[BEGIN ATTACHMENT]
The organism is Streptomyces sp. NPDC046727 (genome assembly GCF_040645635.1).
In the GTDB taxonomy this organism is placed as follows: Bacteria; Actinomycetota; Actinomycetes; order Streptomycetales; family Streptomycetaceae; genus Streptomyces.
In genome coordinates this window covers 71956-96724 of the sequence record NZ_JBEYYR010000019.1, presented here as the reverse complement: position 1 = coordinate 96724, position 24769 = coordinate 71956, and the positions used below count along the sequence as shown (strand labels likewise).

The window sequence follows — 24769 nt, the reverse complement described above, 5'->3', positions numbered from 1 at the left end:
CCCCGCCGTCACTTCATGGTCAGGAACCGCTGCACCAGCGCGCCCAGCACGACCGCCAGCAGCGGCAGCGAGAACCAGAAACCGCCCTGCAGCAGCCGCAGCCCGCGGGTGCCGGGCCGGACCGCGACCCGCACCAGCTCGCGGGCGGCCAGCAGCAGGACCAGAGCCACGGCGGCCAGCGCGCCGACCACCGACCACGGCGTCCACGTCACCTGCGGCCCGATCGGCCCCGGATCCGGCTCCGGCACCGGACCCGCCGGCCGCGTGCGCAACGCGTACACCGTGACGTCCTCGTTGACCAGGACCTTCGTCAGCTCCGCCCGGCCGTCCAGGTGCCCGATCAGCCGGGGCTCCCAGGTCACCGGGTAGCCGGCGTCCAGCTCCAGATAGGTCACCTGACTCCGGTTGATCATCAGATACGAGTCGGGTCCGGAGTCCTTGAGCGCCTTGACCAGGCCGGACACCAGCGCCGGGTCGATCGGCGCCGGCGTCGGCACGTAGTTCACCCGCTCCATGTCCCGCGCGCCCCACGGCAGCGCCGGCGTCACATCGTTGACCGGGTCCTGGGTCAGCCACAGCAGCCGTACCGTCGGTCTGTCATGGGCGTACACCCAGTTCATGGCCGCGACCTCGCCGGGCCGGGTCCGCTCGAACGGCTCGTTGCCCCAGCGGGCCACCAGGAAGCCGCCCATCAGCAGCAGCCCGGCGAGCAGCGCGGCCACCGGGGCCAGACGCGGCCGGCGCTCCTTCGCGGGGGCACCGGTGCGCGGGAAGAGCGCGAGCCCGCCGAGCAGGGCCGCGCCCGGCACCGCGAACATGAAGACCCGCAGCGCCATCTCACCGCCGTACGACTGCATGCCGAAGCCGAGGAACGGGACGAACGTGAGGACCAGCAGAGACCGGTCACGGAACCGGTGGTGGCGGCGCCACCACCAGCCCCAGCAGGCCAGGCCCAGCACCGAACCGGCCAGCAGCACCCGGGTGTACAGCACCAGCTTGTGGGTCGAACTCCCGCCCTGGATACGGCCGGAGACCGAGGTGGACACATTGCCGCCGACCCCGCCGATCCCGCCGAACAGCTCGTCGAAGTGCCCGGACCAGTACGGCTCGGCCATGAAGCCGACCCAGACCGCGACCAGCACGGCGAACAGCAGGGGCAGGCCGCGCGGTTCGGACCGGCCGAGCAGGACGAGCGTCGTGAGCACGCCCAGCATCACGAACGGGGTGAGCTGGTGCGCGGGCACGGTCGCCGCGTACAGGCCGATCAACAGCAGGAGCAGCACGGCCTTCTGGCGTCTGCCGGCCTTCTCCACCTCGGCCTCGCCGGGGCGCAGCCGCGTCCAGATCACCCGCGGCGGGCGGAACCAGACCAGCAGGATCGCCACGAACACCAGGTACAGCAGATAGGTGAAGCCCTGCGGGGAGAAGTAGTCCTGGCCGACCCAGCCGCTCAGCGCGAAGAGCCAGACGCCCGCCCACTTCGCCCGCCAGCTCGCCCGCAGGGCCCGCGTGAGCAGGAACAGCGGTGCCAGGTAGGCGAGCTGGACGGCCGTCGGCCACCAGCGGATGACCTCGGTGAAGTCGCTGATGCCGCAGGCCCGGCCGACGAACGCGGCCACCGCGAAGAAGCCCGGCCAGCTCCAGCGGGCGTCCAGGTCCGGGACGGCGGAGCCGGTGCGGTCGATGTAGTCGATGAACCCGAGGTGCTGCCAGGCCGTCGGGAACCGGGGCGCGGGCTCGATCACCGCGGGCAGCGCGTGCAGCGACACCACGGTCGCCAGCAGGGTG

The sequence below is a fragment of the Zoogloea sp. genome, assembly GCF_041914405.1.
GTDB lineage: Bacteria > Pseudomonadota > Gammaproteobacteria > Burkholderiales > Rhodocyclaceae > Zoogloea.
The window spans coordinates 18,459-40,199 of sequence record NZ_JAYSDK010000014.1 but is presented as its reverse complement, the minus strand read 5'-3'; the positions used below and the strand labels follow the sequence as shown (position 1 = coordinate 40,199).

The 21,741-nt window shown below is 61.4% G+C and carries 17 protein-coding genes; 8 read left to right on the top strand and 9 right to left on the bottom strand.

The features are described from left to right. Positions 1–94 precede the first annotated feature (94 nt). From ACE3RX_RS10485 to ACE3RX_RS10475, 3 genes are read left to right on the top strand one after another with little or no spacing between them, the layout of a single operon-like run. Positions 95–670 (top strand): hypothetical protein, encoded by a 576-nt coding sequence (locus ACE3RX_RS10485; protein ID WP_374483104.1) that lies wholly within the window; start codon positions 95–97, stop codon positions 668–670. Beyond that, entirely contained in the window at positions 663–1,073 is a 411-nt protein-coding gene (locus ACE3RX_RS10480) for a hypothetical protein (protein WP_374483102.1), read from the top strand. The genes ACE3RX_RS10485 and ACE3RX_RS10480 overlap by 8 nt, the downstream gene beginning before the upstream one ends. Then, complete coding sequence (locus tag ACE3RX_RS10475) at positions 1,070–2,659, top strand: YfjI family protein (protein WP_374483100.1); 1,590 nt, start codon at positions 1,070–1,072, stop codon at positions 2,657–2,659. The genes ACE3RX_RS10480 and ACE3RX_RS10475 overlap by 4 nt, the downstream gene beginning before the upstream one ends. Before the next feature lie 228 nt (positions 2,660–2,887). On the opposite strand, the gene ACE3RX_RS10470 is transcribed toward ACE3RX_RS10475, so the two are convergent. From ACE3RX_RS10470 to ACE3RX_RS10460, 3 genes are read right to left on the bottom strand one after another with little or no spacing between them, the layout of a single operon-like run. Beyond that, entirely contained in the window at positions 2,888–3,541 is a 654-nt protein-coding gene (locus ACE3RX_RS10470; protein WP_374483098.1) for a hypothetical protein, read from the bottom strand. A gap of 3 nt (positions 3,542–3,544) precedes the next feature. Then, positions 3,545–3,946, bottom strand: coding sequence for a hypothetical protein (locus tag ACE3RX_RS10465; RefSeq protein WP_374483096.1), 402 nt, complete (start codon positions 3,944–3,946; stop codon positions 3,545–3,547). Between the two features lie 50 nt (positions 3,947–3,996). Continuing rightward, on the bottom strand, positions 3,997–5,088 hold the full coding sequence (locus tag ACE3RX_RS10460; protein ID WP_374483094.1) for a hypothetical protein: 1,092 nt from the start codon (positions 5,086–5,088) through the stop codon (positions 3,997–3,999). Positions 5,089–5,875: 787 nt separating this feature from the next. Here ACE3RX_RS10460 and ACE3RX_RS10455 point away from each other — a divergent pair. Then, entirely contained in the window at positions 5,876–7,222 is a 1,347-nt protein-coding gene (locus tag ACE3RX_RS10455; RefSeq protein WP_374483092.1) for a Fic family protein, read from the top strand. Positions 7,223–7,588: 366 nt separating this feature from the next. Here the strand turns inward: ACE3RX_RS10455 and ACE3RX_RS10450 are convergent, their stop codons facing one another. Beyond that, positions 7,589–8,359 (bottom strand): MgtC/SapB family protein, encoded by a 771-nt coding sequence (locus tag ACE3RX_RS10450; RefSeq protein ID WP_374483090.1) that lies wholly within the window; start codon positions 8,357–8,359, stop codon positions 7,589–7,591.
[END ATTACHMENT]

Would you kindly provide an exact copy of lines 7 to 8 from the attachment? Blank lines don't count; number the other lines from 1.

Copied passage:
GTDB lineage: Bacteria > Pseudomonadota > Gammaproteobacteria > Burkholderiales > Rhodocyclaceae > Zoogloea.
The window spans coordinates 18,459-40,199 of sequence record NZ_JAYSDK010000014.1 but is presented as its reverse complement, the minus strand read 5'-3'; the positions used below and the strand labels follow the sequence as shown (position 1 = coordinate 40,199).